Cabotage is the transport of goods or passengers between two points in the same country. Originally starting with shipping, cabotage now also covers aviation, railways and road transport. Cabotage is "trade or navigation in coastal waters, or, the exclusive right of a country to operate the air traffic within its territory." ["The American Heritage Dictionary of the English Language", Fourth Edition]

Cabotage is commonly used as part of the term "cabotage rights," the right of a company from one country to trade in another country. In aviation terms, it is the right to operate within the domestic borders of another country. Most countries do not permit cabotage by foreign companies, although this is changing within Europe for member states of the European Union. [ [ "European transport policy for 2010: time to decide" EU Commission White paper] ] Politically, cabotage regulations restricting trade to domestic carriers are a form of protectionism. Justifications for cabotage regulations include national security and the need to regulate public safety.


If British Airways has a flight from London Heathrow that stops at New York JFK and continues on to Chicago O'Hare, it would not allow passengers to board in New York and fly to Chicago if that violated U.S. cabotage regulations. Only passengers who boarded in London could be carried on to Chicago.

As another example, a passenger would not be able to buy a ticket on Air Canada for a flight from Boston to Toronto, connecting in Toronto to another flight to Seattle. Even though each of the legs would be legal individually, together they effectively offer a domestic service in the U.S.

Cabotage trade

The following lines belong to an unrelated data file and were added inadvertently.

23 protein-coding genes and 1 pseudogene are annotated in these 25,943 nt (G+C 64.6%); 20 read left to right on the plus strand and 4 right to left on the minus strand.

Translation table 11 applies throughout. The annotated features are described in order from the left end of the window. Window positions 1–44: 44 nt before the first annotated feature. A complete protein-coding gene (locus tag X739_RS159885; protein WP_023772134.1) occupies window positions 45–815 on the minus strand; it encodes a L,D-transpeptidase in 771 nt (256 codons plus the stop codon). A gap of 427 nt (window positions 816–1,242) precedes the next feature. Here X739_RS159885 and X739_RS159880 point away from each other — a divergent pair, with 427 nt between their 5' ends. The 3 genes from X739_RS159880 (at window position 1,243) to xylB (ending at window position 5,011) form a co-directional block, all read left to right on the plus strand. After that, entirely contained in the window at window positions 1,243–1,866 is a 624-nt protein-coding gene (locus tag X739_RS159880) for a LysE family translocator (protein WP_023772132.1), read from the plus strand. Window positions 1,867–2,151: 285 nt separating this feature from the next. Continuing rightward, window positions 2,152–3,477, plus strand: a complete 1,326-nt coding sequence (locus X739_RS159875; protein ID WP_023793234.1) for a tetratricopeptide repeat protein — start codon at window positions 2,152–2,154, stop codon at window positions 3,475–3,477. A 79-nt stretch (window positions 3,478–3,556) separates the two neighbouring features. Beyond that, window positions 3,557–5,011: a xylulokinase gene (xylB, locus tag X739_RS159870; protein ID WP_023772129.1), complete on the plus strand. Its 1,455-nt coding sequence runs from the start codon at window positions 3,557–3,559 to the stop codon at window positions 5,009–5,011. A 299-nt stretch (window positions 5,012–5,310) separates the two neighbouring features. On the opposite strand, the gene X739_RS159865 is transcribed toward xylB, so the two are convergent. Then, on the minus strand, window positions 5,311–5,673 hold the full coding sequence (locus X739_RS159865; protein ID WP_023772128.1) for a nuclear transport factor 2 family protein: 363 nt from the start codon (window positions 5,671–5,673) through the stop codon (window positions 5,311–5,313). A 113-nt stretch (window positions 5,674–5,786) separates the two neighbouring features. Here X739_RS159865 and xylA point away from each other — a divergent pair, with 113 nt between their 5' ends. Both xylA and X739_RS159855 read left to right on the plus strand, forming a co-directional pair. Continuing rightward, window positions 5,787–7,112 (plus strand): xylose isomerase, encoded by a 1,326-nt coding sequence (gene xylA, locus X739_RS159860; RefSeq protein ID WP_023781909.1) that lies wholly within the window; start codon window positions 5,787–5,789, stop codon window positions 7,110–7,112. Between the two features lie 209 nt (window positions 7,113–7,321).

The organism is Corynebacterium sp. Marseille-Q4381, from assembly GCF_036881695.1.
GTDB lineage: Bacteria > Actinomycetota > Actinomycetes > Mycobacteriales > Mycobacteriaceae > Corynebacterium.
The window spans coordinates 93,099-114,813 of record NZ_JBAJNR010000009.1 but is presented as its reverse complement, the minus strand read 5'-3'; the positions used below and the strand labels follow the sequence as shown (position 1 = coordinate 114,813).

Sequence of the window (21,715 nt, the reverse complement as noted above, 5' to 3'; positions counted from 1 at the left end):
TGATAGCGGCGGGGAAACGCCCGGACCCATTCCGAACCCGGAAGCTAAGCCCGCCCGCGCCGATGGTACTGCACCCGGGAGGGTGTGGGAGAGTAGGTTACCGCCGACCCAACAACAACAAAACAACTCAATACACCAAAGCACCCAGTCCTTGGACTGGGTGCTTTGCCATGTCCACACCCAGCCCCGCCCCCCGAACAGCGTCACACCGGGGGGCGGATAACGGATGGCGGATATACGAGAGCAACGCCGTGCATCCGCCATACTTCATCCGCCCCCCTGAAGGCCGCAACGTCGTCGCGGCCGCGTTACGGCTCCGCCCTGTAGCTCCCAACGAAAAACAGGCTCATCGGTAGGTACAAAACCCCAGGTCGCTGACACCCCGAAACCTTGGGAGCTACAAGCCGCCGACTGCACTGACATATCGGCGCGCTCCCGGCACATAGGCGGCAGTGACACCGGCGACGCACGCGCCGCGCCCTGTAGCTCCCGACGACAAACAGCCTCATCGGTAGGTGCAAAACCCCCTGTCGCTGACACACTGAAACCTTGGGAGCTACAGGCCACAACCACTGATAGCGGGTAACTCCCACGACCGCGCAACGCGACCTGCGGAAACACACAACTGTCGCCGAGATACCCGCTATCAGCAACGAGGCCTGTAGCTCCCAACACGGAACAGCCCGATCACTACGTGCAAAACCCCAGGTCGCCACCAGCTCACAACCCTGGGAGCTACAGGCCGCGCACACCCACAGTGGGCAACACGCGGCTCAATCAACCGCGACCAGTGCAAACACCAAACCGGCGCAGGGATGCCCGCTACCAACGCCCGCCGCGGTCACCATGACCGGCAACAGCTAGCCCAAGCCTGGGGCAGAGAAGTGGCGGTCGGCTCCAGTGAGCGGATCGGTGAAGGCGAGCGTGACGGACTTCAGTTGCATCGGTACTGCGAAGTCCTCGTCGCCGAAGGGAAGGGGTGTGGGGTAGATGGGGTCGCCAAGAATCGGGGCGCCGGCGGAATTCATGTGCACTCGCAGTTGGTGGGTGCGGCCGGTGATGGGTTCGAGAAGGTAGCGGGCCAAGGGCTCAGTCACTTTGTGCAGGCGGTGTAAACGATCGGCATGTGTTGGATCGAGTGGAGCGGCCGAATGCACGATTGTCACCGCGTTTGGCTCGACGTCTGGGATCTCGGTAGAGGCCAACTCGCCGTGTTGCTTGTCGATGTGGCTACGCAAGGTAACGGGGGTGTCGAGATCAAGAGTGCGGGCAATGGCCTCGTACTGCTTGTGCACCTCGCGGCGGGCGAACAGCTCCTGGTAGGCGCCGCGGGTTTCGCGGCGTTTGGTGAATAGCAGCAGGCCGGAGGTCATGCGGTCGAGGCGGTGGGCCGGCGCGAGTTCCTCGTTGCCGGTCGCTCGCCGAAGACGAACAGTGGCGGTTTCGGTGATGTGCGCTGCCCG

Cabotage trade is a political term describing the "coastwise trade of a nation to vessels flying its national flag". Usually, industrial countries have special laws pertaining to trade and travel of goods and persons in their own waters when the ship carrying them is registered domestically. These laws, commonly called "cabotage laws (acts)", give concessions to local vessels by restricting port and waterway usage by vessels with foreign registrations "to promote the development of indigenous tonnage..." [Nigerian Bar Association, August 2004 [ "Practical Implementation of the Cabotage Law"] . Retrieved June 14, 2006.]

Initially, laws like these will protect domestic businesses by giving them an advantage over exportation. Later, this will increase the country's income via taxes and fees collected from foreign businesses. The country will receive more income, when foreign businesses decide to register their vessels domestically.

To circumvent such laws and taxes, global businesses register their vessels with small island nations, which have less transport restrictions and are taxed at a lower rate than their home nation.

Each country has its own laws and regulations regarding cabotage trade.

Cabotage in passenger aviation

Australia and Chile [ [!celexplus!prod!DocNumber&type_doc=COMfinal&an_doc=2005&nu_doc=406&lg=en celex-txt - 52005DC0406 ] ] allow passenger airlines owned by foreign entities to operate domestic flights. Fact|date=August 2007 Until 1991, Lufthansa was prohibited from flying into West Berlin. Pan Am, British Airways, and Air France operated routes between the Federal Republic of Germany and West Berlin. For a short time in the late 1980s, TWA also flew between then-West Germany and West Berlin. During this time, Pan Am flew to Tegel, in Berlin, from Munich-Riem Airport (now closed) and Frankfurt. Air France flew from Düsseldorf. British Airways flew from Munster/Osnabrück, Hannover, and some other cities.